Malware Manual – Part 2: Building Your Cybersecurity Policy

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  • August 8, 2017
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Malware breaches are proliferating, per recent research shared by TechRepublic.

The digital investigation firm Guidance Software surveyed more than 300 professionals in North America that hold IT security positions or perform tasks that fall within the IT security realm. Here are a few of the trends researchers discovered:

  • More than half (56%) the organizations polled reported breaches in 2016; 65% already have reported them in 2017.
  • A quarter of organizations canvassed reported financial losses in 2017 due to security breaches; one in five of those that were targeted reported losses of more than $1 million.
  • The number of IT professionals who say they plan to build formal security teams this year doubled—from 12% in 2016 to 24% in 2017.

Is your organization among those fortifying its cybersecurity team? If so, congratulations. You’re among the minority of small to mid-size businesses (SMBs). The shocking facts are:

  • Most SMBs are short-staffed for cybersecurity.
  • Many don’t budget for cybersecurity.
  • And many are in the dark about data breaches.

(Read the details behind the bullets above in our recent post.)

Those realities are among the reasons we encourage readers adhere to the Cybersecurity Framework developed by the National Institute of Standards and Technology (NIST). The first tenet of the framework is “Identify,” and one part of this initial phase of improving your cybersecurity posture is developing “risk management strategy.” And perhaps the most essential element of any business strategy is crafting policy.

How do you build a cybersecurity policy? We found a step-by-step primer in a recent column for CSO magazine by infosec expert Jennifer Bayuk. Here’s a digest of what Bayuk recommends should go into your cybersecurity policy, with a few instances of our particular spin on the issue:

  1. Scope – all systems, facilities, programs, data, networks and technology users, without exception.
  2. Classifications of information should be content-specific – e.g., “financial” or “customer” data — not generic, such as “confidential” or “restricted.”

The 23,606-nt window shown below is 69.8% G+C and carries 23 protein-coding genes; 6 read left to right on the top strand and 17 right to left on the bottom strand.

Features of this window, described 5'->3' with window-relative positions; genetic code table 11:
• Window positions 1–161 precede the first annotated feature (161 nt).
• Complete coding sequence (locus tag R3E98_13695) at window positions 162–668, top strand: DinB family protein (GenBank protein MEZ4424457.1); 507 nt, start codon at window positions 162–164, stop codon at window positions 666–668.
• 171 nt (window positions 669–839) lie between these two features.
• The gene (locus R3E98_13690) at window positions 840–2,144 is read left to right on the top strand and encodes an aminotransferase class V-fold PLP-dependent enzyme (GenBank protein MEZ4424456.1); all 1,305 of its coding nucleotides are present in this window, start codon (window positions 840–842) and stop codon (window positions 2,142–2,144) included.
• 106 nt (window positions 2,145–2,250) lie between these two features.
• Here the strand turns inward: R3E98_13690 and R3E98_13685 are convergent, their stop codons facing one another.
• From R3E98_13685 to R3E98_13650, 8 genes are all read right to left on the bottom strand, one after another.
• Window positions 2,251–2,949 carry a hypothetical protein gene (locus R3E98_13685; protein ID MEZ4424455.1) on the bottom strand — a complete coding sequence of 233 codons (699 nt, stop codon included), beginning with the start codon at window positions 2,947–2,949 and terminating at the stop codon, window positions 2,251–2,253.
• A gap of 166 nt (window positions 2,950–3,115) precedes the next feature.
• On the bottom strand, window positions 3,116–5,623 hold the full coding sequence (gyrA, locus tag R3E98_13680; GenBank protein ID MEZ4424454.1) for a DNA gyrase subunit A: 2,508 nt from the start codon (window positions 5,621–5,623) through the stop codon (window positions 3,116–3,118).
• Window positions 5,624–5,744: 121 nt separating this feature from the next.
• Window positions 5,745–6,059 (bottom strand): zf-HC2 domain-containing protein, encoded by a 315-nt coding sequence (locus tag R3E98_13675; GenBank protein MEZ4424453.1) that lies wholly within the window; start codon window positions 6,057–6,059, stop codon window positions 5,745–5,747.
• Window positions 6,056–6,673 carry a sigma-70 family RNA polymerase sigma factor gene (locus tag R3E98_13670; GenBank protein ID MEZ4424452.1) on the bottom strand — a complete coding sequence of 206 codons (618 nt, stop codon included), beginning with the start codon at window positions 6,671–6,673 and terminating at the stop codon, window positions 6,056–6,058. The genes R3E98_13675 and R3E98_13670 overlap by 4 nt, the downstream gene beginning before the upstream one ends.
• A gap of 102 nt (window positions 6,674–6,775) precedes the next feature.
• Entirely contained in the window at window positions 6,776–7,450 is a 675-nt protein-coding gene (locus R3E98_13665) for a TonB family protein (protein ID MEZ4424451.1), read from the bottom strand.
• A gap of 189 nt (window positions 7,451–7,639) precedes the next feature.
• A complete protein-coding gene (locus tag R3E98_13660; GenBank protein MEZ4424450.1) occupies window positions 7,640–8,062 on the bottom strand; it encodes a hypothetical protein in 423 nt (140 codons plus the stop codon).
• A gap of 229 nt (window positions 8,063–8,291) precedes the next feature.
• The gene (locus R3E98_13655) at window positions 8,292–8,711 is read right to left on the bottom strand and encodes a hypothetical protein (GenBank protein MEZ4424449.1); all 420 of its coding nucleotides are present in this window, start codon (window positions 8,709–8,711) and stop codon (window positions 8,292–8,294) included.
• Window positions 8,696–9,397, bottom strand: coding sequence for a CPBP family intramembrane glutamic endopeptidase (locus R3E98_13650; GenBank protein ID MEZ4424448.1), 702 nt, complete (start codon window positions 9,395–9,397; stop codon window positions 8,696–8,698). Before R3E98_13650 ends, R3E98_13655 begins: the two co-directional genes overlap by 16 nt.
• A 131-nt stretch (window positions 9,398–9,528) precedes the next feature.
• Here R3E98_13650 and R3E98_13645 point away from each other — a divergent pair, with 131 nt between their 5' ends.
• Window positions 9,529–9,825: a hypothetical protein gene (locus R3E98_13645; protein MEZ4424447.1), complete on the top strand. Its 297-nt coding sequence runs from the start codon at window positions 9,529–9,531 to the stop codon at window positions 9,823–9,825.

3. Set management goals for secure handling information in each classification you create.
  4. Put cybersecurity policy in context with other management directives and documents. In short, your cybersecurity should be consistent with all other management policies – and endorsed by all your senior executives.
  5. Include references to supporting documents (e.g., roles and responsibilities, process, technology standards, procedures, guidelines, etc.)
  6. Give specific instructions with mandates – e.g., “All access to any computer system requires identity verification and authentication – no sharing of individual authentication mechanisms.”
  7. Designate specific responsibilities – e.g., “Individual system users are responsible for changing passwords on a quarterly basis; our IT managed services provider (MSP) is responsible for prompting users on this cycle.”
  8. Establish specific penalties for failing to comply with policy – for personnel and partners alike. And put some teeth in those consequences, such as dismissal for employees and contract termination for vendors.

After tackling items one through eight, Bayuk stresses – and we concur – that securing support from your leadership team should be your highest priority, as consensus will lend authority to enforcement.

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